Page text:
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The Injustice of Inequality

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  • Edward L. Glaeser
  • Andrei Shleifer

Abstract

In many countries, the operation of legal, political and regulatory institutions is subverted by the wealthy and the politically powerful for their own benefit. This subversion takes the form of corruption, intimidation, and other forms of influence. We present a model of such institutional subversion focusing specifically on courts and of the effects of inequality in economic and political resources on the magnitude of subversion. We then use the model to analyze the consequences of institutional subversion for the law and order environment in the country, as well as for capital accumulation and growth. We illustrate the model with historical evidence from Gilded Age United States and the transition economies of the 1990s. We also present some cross-country evidence consistent with the basic prediction of the model.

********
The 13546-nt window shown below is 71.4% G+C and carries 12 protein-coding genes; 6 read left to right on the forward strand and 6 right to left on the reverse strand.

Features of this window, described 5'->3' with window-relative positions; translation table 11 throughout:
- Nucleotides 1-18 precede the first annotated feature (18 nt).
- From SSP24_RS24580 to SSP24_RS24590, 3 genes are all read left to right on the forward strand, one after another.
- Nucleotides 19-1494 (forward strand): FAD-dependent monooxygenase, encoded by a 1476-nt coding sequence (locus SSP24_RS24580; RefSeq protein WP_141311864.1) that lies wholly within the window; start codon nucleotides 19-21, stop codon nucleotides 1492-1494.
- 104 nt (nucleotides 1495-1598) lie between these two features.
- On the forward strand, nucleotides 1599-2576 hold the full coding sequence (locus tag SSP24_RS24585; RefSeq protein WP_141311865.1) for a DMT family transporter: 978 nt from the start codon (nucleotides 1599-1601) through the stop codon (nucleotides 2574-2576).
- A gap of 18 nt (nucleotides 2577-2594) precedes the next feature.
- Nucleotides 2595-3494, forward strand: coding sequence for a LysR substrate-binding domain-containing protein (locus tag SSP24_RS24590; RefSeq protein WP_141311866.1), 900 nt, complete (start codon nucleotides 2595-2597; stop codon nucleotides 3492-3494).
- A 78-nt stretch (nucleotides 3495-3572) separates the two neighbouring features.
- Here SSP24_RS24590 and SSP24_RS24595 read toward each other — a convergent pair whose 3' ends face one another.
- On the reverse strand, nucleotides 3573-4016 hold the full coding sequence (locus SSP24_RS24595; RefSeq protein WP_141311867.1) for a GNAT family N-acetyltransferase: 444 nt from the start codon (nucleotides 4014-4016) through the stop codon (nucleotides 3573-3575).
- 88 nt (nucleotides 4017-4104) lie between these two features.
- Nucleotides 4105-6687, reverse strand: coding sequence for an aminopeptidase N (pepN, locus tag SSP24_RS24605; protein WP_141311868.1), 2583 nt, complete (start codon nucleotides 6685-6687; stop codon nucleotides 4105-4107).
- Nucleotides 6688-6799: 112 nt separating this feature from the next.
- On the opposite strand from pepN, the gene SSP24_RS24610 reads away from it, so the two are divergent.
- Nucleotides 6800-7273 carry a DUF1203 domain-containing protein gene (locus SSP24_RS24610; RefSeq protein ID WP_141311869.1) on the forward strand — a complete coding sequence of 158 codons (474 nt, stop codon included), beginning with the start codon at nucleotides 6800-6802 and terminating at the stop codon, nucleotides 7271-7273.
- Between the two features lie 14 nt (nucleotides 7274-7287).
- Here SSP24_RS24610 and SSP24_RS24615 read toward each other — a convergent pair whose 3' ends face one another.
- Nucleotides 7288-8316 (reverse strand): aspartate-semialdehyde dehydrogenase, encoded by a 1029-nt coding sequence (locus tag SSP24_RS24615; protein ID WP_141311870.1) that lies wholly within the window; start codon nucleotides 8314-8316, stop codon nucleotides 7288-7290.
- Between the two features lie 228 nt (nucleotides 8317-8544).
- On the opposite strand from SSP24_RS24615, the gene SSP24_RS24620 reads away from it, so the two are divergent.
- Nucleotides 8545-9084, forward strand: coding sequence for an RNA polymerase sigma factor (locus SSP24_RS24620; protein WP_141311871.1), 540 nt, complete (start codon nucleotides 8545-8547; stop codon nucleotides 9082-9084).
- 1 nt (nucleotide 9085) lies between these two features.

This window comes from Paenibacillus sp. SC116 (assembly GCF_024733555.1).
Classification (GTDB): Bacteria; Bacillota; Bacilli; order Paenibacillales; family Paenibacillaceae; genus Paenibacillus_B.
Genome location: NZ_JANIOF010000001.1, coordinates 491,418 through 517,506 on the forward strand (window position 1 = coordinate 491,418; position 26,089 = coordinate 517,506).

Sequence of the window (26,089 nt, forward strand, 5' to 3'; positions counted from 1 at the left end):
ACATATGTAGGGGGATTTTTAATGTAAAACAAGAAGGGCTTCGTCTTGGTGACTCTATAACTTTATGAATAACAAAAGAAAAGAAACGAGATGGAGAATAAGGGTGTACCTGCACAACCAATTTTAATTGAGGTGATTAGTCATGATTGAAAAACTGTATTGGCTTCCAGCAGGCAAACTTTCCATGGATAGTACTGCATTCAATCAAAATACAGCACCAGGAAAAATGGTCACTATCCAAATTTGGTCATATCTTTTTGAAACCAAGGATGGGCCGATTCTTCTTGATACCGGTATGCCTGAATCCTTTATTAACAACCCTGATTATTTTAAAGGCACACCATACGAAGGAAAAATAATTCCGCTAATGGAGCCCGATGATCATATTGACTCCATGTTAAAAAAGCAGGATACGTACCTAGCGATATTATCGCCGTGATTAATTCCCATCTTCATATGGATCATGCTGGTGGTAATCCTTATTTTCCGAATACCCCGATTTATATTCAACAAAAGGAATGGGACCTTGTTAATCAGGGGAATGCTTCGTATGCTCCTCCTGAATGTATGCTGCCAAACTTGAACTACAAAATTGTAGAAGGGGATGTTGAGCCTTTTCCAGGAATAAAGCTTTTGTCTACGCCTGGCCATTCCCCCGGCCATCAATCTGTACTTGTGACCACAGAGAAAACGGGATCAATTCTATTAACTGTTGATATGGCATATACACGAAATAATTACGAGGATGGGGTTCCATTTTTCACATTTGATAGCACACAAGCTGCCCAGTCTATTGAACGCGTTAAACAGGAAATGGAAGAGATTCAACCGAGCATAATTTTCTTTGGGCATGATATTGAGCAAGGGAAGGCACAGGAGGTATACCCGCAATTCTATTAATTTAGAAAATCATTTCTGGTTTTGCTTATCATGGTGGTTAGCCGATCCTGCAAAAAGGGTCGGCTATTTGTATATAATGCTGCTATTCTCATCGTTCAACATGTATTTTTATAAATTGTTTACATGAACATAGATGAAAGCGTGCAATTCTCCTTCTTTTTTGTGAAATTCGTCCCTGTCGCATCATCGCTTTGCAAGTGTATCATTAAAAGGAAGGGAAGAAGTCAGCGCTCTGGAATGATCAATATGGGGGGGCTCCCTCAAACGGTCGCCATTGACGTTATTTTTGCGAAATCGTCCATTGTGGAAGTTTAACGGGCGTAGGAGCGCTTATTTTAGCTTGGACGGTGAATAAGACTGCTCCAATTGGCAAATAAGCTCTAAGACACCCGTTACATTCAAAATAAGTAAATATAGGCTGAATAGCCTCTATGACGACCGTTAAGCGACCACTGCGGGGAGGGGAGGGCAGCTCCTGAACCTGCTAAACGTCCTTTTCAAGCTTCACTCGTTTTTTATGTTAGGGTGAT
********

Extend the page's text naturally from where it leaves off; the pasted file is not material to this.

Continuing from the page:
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Paper provided by National Bureau of Economic Research, Inc in its series NBER Working Papers with number 9150.

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Date of creation: Sep 2002
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Publication status: published as Glaeser, Edward & Scheinkman, Jose & Shleifer, Andrei, 2003. "The injustice of inequality," Journal of Monetary Economics, Elsevier, vol. 50(1), pages 199-222, January.
Handle: RePEc:nbr:nberwo:9150

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